Writing is surface level, interactions with ship characters are meaningless and bland, and also make the commander seem frankly autistic with no ability to infer context or social cues, with no understand of anything that has just been said past the absolute shallowest surface level.
There is only ever one autosave. If you accidentally reload a manual save, a new autosave will immediately start and you will have reverted the entire game back to the time of that save.
Enemy and mission variety is non-existent.

Strategy RPGs are all about precision and the ability to be precise. Weapon and tech upgrades in SRPGs are rewarding and meaningful because the core gameplay and mechanics of each mission teach the player what each enemy and situation needs to "solve" them. Therefore, skills and upgrades become intuitively obvious. In daemonhunters, the interactions between unit types, weapon types, builds, and abilities don't seem deliberate or thought out, and feel very arbitrary.

The only way to play this game is to abuse Justiciar + Interceptor and delete everyone before your squad is bogged down. Ranged weapons are a waste of time. Alternatively, a single callidus assassin from the DLC is worth more than your entire squad.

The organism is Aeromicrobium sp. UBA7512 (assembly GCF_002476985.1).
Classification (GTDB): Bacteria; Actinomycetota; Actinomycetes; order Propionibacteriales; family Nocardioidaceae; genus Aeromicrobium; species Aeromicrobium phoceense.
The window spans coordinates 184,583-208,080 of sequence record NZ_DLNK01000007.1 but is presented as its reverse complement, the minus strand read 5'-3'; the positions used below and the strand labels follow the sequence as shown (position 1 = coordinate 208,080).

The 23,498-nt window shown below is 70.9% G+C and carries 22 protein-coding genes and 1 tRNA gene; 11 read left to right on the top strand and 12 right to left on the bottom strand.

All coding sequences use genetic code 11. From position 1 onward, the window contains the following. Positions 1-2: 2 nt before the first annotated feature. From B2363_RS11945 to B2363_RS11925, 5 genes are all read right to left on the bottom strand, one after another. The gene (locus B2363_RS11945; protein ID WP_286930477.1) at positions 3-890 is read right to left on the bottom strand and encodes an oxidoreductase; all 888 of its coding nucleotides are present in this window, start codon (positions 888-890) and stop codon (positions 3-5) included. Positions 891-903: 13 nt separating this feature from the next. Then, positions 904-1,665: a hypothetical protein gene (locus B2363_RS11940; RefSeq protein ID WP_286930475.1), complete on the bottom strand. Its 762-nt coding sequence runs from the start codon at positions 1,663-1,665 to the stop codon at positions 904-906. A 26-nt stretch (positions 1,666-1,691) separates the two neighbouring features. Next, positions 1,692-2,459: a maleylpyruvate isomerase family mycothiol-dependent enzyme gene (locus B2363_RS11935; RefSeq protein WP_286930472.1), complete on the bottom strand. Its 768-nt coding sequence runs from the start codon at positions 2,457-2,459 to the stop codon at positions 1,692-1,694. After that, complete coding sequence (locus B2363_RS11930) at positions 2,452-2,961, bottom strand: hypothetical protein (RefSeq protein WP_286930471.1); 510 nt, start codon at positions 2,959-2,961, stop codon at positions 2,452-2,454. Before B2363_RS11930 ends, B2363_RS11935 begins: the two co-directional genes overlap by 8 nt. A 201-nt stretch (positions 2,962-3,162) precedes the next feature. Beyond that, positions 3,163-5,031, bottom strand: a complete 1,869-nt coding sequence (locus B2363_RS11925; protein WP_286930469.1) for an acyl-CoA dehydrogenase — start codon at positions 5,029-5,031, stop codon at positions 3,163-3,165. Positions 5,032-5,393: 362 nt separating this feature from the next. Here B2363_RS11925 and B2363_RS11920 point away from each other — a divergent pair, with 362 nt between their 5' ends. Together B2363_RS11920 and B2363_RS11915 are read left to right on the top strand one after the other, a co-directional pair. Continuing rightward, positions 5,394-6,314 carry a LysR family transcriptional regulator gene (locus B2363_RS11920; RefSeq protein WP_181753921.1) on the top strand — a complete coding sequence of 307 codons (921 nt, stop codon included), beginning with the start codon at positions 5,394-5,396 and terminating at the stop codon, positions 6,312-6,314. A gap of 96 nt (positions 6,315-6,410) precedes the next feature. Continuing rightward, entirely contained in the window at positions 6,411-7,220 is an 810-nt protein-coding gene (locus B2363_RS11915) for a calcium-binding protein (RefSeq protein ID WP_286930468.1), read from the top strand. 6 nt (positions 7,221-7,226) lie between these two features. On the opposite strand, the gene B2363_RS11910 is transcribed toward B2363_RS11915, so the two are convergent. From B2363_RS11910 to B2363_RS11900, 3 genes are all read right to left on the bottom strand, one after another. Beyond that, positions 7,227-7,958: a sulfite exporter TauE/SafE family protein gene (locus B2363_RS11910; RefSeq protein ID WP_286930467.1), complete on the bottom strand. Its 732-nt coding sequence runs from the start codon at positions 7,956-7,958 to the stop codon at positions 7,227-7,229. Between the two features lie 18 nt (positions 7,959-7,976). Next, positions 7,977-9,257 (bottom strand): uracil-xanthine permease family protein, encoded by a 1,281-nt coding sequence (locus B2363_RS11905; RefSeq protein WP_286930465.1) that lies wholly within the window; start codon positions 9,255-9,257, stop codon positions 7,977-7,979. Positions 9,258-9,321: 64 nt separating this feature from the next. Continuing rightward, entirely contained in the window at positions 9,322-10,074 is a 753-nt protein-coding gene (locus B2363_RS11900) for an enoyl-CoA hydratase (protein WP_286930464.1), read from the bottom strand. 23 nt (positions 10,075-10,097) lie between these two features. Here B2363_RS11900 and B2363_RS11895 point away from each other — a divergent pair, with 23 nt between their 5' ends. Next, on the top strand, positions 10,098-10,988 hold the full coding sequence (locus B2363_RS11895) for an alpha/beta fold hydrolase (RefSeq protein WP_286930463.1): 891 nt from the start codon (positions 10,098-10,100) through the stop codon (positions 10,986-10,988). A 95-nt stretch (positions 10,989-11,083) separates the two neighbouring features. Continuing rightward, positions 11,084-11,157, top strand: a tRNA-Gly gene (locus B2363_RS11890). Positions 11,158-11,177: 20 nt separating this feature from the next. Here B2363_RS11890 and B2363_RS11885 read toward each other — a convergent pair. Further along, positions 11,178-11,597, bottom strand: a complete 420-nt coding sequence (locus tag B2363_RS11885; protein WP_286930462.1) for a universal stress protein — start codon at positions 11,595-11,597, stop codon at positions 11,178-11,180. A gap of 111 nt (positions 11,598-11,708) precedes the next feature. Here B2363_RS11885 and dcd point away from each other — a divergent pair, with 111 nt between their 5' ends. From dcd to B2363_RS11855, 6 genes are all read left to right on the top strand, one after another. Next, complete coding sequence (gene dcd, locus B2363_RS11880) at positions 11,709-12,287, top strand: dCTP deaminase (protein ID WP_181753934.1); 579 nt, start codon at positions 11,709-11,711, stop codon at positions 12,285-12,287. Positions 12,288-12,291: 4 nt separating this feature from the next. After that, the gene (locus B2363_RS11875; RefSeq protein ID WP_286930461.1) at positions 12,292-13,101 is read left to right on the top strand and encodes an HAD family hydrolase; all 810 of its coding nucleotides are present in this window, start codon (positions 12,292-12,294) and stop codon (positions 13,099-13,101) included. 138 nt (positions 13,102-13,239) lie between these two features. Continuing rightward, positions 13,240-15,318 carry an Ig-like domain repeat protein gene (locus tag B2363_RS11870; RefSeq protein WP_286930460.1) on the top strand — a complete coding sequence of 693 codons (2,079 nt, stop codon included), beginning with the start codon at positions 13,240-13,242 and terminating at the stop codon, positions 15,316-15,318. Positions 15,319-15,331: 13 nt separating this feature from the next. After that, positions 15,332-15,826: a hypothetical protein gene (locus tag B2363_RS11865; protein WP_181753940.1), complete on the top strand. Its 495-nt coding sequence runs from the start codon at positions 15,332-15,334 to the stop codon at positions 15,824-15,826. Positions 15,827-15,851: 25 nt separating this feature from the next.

Devs just don't seem to understand how to make a turn based strategy RPG. They seemed to just make a game that was separately an RPG, turn based, and had characters with skills.

War Thunder but less thunderous

Duels needs to be the focus of this game. I hit top 300 grandmaster rank at peak; its extremely unfortunate the development route they took. Can't blame them though. Duels you either win or lose, and the only person you have to blame at the end is yourself. Dominion/Brawl lets you convince yourself that you were always the real good guy and that its everyone else fault if it goes wrong. Needless to say those modes are far more popular than looking your responsibility over your own skills in the eye. Otherwise, an extremely precise and mechanically well thought out fighting game. At the highest skill levels, nothing needs to be up to chance if you're good enough and anticipate the opponent. There is no luck or tricky attacks, only figuring out the human behind the screen.

Also extremely toxic community which you unfortunately need to participate in if you want to get better. Like genuinely the number of people's evenings I ruined using voice and text chat is directly proportional to how good I was at the game. My favourite victims were the RPers who would salute in brawls and talk about being "dishonourable" when yeeted off a ledge, but then proceed to lose the 1v1 they demand 7 times in a row.

The hard truth about FH and life is that everything is run by mean people. There is no redemption or epic anime arc. The only way you can control your experience is to have the cold, hard, skills required to run things yourself.

My friends stopped playing with me after I learned how to parry 200ms light attacks 100% of the time.

This review contains spoilers

Canonically, the devil codeveloped this game, and Hitler makes a cameo.

Really weird prequel to dead space, but I guess it's okay.